Courtesy of the artist

Has your work always taken on the style it currently embodies?

My work has always had a gestural looseness to it. I enjoy seeing the human touch experience in my work. I want my viewers to see where I had manipulated and pushed the clay. I want them to feel the energy and physicality of clay and ceramics as a material. I do not want my sculptures to look like a machine made them. They are meant to be powerful, emotional and experienced. My artwork is ever evolving but my style has always stayed consistent.

Courtesy of the artist

From where do you draw inspiration?

I draw inspiration from my experiences living as a Native American, woman and a millennial. I draw influence from my cultural heritage, history and tribal legacy. This is always entangled with the influence of my generation. I also take references from pop culture, music, movies and the internet. I feel myself and my artwork are in a constant battle of understanding traditional tribal knowledge and its importance versus the pressures of a 21st century mindset of a fast paced, money hungry, materialistic world. My art is an extension of me, as I continuously try to understand my place within the world, within my tribe, within society and within the fine art world.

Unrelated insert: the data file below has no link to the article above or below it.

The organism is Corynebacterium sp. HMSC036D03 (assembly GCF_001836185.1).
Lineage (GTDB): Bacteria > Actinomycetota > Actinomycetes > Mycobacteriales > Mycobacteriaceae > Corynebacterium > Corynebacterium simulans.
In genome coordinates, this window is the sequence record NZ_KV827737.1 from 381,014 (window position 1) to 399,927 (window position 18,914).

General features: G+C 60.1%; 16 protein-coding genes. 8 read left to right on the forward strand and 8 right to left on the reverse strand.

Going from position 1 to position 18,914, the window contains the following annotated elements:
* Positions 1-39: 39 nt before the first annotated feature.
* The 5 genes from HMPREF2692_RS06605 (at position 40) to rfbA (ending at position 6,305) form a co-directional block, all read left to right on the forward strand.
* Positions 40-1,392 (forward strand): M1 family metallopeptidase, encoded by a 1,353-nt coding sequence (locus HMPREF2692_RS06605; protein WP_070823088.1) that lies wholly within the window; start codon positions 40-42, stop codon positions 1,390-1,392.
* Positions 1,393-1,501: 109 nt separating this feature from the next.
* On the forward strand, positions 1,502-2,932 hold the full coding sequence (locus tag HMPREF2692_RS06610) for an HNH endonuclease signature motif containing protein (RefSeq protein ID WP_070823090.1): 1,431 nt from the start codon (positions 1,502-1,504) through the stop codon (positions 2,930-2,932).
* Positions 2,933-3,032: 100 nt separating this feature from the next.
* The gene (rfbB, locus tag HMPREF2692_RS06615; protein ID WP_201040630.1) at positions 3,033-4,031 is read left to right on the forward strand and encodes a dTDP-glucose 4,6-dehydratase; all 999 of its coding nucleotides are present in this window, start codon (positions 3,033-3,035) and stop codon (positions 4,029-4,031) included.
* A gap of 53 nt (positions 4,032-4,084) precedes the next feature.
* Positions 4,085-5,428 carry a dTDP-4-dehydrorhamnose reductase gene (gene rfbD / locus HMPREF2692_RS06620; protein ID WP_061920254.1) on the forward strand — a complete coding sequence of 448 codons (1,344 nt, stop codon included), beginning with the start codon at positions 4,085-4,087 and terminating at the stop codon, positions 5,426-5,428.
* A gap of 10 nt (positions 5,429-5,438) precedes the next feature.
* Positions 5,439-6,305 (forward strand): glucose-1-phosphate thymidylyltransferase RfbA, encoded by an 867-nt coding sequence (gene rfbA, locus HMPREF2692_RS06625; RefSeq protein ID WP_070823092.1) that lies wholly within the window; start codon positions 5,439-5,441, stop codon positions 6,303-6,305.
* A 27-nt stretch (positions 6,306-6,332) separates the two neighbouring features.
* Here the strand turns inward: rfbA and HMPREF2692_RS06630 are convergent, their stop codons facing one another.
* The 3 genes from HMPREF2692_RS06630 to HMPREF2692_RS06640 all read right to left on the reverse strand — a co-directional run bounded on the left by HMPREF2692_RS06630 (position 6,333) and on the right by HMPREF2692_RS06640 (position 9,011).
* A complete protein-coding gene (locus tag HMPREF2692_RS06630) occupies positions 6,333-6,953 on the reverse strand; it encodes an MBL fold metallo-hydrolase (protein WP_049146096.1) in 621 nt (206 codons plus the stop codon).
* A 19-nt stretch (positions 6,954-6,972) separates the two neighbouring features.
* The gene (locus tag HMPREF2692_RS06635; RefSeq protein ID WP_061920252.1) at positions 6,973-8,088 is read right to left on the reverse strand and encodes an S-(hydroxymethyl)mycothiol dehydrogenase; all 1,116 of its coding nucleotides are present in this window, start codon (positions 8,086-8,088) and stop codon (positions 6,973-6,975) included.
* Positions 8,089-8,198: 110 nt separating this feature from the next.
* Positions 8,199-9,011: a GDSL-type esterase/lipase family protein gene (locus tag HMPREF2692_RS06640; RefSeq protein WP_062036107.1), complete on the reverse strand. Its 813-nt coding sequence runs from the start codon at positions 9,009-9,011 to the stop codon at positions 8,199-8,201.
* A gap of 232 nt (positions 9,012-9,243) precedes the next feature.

Courtesy of the artist

Why is your work significant to the bigger picture in art and society as a whole?

It is important for me to emphasize that Caddo people and American Indian people are still relevant and continue to build traditions and create with clay today. My artwork exists to break the mold of the Native American stereotype and to simply say: “we are still here, we are resilient and we are powerful.” Artists are the cultural preservationists of our time and that is why it is crucial for me to continue my practice in the art industry.

Courtesy of the artist

What source material do you base your work off of?

Besides taking influence from my own lived experiences, I am continuously studying the iconography at my own tribes pottery and the design elements on Caddo effigy vessels. I also source from regalia, ranging from Caddo dresses to ribbon skirts and beadwork from other tribes. I take influence from patterns and colors used for specific ceremonies and clothing. I also source from other monolithic pieces from around the world, including the olmec heads in Mexico and the giant Easter Island carvings. I am constantly going to art exhibitions and museums to see other artists, new and old. There are so many prolific voices in our field right now and it’s an exciting time to share this moment and platform. I am proud to be in this community and I think we need to help each other, support one another and listen to each others’ stories and experiences more than ever.